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The Library of Renaissance Symbolism
The Symbolic Literature of the Renaissance

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German: Totentanz
French: Danse Macabre

Authority: Marchant

(What is this?)

Macaber derives from the Arabic word for gravedigger

     The Black Death or epidemic of bubonic plague which swept Europe from 1347 to 1350 and killed perhaps one third of the population affected the sensibility of the survivors for generations to come. Dances of Death, Danses Macabres, possibly originated as a series of processional or theatrical comedies of which the first are noted in Spain and Germany in the 1360s soon after the great epidemic. Ironically, the inspiration for them may have come at least in part from Petrarch’s Triumphs the series of processional poems (see Festivals) the third of which, the Triumph of Death, was written in 1348.

     These processions were memorialized in paintings and frescoes all over Europe of which one of the earliest was a painting on the wall of the charnel house in the cemetery of the Holy Innocents in Paris dated from about 1424. This depicted individuals from different social orders being led away by the allegorical figure of Death. The mural was the subject of a book printed by Marchant Chorea ab eximio Macabro, Dance by the excellent Macaber, in Paris in 1486 and there is some evidence such dances did exist in the late middle ages (Eisler 187). This was perhaps the first of a vast number of such works published all over Europe with the simple if rather obvious allegorical message that death comes to everyone whatever his station in life. The most celebrated version in the 16th Century was that with woodcuts by Holbein from 1526 called the Totentanz.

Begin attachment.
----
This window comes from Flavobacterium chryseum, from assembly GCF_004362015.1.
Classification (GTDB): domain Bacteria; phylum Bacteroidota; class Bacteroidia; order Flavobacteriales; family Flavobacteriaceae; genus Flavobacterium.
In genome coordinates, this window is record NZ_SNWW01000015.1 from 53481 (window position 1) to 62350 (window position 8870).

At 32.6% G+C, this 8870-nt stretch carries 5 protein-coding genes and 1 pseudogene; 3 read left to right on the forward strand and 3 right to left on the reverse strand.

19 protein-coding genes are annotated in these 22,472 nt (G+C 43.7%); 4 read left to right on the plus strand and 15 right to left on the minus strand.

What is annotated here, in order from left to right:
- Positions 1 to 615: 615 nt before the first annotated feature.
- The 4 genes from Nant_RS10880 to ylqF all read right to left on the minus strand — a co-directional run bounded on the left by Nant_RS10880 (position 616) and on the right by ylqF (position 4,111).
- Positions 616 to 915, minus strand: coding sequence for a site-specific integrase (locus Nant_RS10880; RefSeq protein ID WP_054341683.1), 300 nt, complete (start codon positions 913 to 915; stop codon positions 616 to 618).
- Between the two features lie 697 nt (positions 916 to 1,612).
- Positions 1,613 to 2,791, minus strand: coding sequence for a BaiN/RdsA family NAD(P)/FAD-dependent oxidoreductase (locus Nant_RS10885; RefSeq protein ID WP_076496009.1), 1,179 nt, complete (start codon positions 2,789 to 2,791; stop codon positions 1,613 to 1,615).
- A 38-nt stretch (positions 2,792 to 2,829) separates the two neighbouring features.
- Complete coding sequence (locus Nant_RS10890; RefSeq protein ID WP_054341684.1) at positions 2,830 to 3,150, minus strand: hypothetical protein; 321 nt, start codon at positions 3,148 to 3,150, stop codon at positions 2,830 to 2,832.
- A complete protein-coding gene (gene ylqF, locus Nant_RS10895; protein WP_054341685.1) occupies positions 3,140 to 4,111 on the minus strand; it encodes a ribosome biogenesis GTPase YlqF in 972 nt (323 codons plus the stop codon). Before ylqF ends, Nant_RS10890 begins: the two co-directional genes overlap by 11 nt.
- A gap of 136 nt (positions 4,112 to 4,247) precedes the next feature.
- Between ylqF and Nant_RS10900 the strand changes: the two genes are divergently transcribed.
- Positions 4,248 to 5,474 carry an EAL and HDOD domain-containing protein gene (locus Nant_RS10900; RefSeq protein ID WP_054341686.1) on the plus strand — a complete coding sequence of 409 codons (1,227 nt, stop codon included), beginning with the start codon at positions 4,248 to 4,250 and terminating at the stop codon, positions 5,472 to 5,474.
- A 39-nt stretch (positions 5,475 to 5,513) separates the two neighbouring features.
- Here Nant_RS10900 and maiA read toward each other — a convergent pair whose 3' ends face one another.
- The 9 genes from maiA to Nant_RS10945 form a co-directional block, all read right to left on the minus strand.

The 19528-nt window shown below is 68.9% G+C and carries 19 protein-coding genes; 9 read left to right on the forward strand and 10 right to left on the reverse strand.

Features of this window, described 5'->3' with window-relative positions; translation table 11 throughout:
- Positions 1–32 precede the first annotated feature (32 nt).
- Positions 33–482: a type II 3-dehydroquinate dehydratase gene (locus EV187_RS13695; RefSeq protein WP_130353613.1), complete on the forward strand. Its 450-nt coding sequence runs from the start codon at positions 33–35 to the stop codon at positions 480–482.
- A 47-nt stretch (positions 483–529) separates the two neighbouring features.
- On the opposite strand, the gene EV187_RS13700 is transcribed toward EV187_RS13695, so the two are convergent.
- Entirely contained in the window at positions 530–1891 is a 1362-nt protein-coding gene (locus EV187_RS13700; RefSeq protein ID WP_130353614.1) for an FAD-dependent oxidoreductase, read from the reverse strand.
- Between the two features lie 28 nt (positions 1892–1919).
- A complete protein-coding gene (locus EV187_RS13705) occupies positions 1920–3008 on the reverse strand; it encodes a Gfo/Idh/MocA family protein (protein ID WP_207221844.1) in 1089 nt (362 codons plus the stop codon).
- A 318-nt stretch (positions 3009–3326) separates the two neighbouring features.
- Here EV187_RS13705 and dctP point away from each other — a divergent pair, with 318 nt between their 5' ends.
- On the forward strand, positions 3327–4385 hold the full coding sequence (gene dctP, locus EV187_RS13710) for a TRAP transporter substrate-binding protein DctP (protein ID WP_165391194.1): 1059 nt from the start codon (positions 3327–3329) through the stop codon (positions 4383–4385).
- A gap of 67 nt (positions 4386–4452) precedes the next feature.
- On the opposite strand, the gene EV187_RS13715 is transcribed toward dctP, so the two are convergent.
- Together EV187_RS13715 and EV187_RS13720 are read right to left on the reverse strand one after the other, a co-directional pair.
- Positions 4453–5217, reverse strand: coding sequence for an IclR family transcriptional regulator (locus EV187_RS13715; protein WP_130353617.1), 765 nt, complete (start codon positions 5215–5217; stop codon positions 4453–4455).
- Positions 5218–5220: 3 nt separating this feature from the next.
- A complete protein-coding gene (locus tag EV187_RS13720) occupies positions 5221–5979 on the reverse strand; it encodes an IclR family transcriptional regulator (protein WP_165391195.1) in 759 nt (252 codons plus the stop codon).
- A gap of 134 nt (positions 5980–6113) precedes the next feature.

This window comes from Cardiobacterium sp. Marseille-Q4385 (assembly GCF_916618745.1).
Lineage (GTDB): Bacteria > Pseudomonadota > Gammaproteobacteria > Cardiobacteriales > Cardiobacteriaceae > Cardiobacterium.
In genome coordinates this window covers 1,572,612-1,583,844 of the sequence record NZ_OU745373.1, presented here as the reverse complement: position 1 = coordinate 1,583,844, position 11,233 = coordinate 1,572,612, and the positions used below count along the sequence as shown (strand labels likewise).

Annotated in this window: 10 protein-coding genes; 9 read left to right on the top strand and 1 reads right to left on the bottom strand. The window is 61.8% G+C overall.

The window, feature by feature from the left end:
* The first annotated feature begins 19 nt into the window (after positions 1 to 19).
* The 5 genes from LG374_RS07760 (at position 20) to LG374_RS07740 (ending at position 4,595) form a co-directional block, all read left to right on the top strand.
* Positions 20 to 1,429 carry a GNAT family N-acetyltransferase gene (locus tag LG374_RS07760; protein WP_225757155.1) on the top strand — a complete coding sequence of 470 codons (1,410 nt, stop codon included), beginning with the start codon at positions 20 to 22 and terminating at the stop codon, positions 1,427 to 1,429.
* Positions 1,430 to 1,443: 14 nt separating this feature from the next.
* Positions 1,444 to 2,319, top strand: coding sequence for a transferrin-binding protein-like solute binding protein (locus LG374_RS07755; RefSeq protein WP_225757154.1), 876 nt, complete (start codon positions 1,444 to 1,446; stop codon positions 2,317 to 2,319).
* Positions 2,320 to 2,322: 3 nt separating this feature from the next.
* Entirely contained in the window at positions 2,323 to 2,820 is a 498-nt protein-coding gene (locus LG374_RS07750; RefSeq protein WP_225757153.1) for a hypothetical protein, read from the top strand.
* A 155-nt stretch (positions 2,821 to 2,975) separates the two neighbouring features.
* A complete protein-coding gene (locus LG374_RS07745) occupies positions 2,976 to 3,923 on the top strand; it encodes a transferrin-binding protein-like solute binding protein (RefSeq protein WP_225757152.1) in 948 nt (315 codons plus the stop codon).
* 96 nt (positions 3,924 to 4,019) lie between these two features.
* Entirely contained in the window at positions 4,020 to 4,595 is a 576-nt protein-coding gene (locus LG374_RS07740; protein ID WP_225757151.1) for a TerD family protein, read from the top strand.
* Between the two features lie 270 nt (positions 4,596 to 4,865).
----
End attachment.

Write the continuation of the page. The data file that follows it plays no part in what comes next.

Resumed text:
Lydgate, the English poet, had already made a translation after 1475 of a French poem the Danse Macabre but this had yet different lineage being based on a popular Latin poem, the Vado Mori, I am preparing to die, which, in turn, was possibly originally composed by one Helinand of Froidmont who lived from 1160 to 1229.

     The Danse Macabre as it developed in the 16th Century invariably devoted a verse, a picture and a poem for each of the types depicted, so that inevitably the dance of death is reckoned a forerunner of the emblem which takes the same format. Examples of the dance of death, like the emblem book, continued to be published right through to the 19th Century.

See also Devices, Emblems, Festivals